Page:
When The Beach Boys song Good Vibrations came out in 1966, I was only eight years old, but I understood it meant love and happiness—excitment. Aren’t most of seeking “good vibes” in life? Except that there aren’t good vibes in benzo withdrawal. Good vibrations that is. Real vibrations. The kind that move through our body and jangle our central nervous system and kick up our withdrawal symptoms.

I know, some of you will leave comments saying that vibrations don’t bother you. You’re able to vacuum, mow the lawn, or hold onto your Vitamixer as you watch your berries swirl themselves into a smoothie. I’m glad that whirring, shaking, rotating things don’t bother you. But, they bother a lot of us. And we do well to leave them alone.

I was just weeks shy of six years off my benzo when I had my setback. I was driving across the USA by myself. I pushed hard, driving 700 miles some days. The vibration of the car, plus the constant stimulation to my brain, set me up for a return of benzo withdrawal symptoms. I understand how crazy that sounds—ridicuosly unbelievable—that vibrations can put us into a wave or even a setback. (Heck, most of benzo withdrawal sounds unbeleiveable—that a little pill that can cause such bizarre symptoms!) But it’s true. Vibrations really can increase our symptoms.

Yesterday I used a random orbital hand sander to strip a small tabletop. I was aware that it might kick up a wave of symptoms, but I wanted the tabletop ready for new stain. (I’m refinishing a lot of secondhand furniture I bought for my new home.) Sure enough, this morning I woke up and had a definite increase in the symptoms I still have remaining from my setback. (Thankfully, those symptoms are only physical, which I can easily manage.) I won’t be using the sander again for a bit. I’ll let my central nervous system settle down before I work on any more furniture. Nor will I be using my weedwhacker or lawnmower any time soon. (And jackhammers are completely out of the question!)

What can we do if we’ve experienced an increase in symptoms from vibrations (or any other cause)? We rest. We reduce stimulation to the brain and body, and we allow our nervous system to calm down. We tell ourselves the truth—that our wave is temporary and that it will fade away. We don’t worry about the future. We stay grounded in the present moment. (I usually put on a Pandora station I’ve made called Healing Sounds and lie down for awhile. The music is soothing and helps me relax.) We do all the other things we know that help us heal—eat clean, avoid stress, avoid things that work on GABA, utilize good self-talk. etc.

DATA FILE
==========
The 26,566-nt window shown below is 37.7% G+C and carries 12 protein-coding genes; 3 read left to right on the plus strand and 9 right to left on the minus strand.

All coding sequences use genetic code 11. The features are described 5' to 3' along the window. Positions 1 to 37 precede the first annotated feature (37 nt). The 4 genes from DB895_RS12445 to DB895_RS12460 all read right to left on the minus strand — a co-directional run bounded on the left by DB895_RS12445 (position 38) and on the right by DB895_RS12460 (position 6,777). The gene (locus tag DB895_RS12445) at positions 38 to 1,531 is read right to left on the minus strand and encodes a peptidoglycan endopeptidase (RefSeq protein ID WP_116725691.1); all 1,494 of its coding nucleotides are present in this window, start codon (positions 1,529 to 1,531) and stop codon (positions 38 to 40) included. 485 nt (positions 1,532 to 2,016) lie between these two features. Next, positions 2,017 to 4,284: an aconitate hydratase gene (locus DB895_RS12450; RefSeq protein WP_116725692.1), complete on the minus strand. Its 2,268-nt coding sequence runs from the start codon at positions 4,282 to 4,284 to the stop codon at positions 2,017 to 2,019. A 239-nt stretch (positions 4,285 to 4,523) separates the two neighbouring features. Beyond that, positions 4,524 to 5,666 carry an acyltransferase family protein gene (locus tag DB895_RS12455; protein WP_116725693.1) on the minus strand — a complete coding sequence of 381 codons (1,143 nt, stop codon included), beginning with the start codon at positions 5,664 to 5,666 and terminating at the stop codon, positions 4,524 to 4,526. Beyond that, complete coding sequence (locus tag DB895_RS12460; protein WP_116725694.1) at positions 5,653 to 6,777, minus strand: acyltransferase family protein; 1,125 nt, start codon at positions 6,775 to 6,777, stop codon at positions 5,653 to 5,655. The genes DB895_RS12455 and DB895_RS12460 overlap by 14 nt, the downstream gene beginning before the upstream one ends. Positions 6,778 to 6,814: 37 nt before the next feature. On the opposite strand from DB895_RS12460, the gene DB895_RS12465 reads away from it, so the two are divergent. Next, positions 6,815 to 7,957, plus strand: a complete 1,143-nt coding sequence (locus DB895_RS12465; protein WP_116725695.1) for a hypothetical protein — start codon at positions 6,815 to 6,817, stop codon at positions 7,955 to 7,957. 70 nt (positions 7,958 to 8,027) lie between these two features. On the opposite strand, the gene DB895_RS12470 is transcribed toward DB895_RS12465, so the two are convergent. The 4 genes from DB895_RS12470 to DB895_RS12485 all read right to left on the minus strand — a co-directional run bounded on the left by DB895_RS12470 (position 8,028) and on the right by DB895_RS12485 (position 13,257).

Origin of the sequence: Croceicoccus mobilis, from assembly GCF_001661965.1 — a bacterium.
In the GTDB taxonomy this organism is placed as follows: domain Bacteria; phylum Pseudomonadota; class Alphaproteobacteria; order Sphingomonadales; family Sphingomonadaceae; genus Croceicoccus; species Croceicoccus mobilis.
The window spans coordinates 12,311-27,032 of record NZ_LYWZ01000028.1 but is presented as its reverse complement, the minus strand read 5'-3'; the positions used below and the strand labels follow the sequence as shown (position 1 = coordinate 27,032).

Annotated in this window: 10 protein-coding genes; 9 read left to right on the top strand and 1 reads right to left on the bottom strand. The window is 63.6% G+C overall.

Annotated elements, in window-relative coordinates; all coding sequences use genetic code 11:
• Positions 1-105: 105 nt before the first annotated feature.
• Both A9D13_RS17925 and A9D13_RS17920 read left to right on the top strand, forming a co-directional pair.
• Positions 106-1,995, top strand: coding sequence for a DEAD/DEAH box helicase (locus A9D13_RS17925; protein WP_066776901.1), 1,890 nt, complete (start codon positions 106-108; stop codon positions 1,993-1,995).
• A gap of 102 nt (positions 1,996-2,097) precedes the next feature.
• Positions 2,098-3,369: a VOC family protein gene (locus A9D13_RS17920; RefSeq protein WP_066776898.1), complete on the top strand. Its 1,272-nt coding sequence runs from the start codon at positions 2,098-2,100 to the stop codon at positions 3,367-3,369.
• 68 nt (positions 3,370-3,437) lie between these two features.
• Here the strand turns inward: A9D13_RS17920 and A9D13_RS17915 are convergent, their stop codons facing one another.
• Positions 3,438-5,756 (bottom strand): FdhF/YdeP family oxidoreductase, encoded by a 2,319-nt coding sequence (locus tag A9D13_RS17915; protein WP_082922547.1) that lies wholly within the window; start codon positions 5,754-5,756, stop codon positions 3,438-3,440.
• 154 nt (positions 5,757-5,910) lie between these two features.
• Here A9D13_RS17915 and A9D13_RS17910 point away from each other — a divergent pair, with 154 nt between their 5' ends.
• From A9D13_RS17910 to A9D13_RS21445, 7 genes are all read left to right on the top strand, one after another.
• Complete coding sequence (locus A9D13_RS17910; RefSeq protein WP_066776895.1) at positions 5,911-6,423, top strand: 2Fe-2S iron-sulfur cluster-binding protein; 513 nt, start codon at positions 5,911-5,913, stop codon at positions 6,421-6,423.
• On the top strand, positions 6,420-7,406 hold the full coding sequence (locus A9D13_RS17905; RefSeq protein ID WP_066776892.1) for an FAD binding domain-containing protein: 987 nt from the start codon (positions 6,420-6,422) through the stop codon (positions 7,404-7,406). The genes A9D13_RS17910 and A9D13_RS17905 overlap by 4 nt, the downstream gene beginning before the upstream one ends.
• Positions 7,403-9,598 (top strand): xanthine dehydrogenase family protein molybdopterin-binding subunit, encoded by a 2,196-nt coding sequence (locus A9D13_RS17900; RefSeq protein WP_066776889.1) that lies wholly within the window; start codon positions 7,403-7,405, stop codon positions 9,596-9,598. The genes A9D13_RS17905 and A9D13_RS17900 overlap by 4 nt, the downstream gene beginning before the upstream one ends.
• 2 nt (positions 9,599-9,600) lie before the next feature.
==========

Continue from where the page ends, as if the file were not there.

One day we will be able to live our lives without the restrictions we have in benzo withdrawal. The receptors that were damaged by the benzo we took will repair themselves fully, and we won’t be prone to waves or setbacks. But until then, we take good care of ourselves— and, we do our best to avoid jangling our nerves with things that vibrate. No matter how many benzo withdrawal symptoms you have right now, know that you are healing. Even if you’re in a wave (or setback) from too much activity, stress, vibrations, a viral infection, heat, food, antibiotics, GABA agonists, or anything else that revs us up, know that you will recover. You won’t be in benzo withdrawal forever. It will end, and you’ll be amazed at how good life is after withdrawal. It really, really, is!